Tropical Cyclone Henri poses an ever-increasing threat to New England


The tropical cyclone Henri, currently located about 490 miles southeast of Cape Hatteras, is projected to intensify into a hurricane on Friday and may approach or land in southern New England later this weekend.

Important reason: Slow-moving category 1 hurricanes or strong tropical cyclones that rotate near Cape Cod can hit the area, especially with high waves and coastal floods. This can be heightened by rising sea levels due to long-term climate change.

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News promotion: Tropical Cyclone Henri may now be slowly moving west-southwest, but forecasts predict it will be pulled north towards New England by the weekend. If it landed in southern New England as a hurricane, it would be the first hurricane to land at this strength (Category 1 or higher) since Hurricane Bob in 1991.

detail: Tropical cyclones and hurricanes are very powerful meteorological systems, but they do not drive themselves. Instead, it is steered by the characteristics of the surrounding atmosphere, such as cold fronts and cyclones.

  • In this case, there is a high-pressure area northeast of Henri, and the circulation around this high pressure pushes the storm to the west-southwest.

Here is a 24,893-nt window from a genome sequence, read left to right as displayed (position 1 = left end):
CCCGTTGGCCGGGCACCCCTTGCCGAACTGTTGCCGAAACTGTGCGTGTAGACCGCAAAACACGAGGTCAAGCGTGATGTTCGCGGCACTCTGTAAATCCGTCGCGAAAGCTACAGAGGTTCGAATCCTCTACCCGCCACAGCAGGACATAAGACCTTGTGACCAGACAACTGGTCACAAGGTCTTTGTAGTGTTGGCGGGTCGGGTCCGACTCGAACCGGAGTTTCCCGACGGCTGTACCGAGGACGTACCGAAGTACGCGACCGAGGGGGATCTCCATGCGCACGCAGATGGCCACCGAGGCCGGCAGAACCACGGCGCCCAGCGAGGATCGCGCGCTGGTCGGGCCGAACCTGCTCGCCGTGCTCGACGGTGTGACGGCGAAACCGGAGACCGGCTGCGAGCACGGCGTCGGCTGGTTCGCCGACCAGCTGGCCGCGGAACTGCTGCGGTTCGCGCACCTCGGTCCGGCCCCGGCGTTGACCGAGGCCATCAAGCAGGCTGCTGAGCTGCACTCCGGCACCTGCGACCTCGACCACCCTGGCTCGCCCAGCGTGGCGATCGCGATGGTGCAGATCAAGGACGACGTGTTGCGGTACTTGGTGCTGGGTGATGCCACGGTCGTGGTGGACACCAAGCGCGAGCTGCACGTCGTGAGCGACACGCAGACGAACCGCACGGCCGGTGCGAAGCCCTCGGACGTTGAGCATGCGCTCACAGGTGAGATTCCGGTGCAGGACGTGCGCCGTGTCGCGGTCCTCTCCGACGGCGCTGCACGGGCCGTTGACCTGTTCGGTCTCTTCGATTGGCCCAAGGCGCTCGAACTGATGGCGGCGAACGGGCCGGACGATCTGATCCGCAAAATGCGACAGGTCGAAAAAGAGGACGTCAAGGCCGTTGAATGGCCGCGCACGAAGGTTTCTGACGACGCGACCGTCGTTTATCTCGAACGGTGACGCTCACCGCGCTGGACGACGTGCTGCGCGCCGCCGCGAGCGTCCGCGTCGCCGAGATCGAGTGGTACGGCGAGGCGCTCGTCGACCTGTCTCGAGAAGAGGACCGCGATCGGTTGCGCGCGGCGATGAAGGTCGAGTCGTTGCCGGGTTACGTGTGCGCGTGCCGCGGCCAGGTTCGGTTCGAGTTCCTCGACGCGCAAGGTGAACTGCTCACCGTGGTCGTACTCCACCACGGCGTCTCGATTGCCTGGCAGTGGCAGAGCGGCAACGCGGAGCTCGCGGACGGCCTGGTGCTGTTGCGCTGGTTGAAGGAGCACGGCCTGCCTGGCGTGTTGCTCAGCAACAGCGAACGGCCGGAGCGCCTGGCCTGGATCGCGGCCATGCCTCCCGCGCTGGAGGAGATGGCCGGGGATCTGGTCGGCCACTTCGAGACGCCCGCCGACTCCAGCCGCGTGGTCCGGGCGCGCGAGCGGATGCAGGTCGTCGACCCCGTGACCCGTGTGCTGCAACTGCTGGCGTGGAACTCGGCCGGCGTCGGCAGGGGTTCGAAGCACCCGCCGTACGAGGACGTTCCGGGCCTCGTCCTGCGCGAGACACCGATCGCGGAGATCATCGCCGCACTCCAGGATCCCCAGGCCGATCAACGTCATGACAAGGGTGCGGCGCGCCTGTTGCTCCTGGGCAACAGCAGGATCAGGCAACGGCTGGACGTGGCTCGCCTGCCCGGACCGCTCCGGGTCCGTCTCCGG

• However, by Friday and Saturday, the cold front dug southeast toward the east coast, and the wind blowing from south to north was a bay stream.

  • Depending on the timing of this turn and the subsequent pivot to the northeast, Henri could land somewhere in southern New England or cover the coastline with a skirt.

A combination of computer model predictions from TS Henri’s European and American models. Graphic: Tomer Burg

Threat level: Both scenarios are likely to have significant consequences such as heavy rains, strong winds and coastal floods, especially in Long Island, Martha’s Vineyard, Nantucket and Cape Cod. However, given the high uncertainty of orbit prediction, Providence and Boston can also be affected.

  • The timing of these threats is from Sunday to Monday, with the storm slowly spinning northeast and returning to the ocean.

  • The National Hurricane Center will publish tropical cyclone and hurricane clocks in southern New England on Friday.

  • “There is an increased risk of storm surge, wind and rain effects in southern New England and parts of eastern Long Island,” the Hurricane Center wrote in a forecast discussion posted on its website Thursday morning.

  • “Now it’s a good idea to start preparing for a storm that could land. [southern New England] -A good reference is Preparations need to be completed on Sunday morning as strong tropical cyclone winds are likely to occur first. In the event of a temporary loss of electricity, it’s a good idea to have extra cash, gas in the car, and non-perishable food on hand, “said the Boston Meteorological Forecast.

Yes, but: Henri is currently fighting the wind shear that occurs when the wind blows in different directions and / or at different speeds with height. This is hindering Thursday’s intensification.

  • Shear is expected to decrease on Friday, but intensity predictions have more uncertainty compared to storm trajectory predictions. Storm intensity plays a role in determining its course, and weak tropical cyclones are more likely to move further east away from land.

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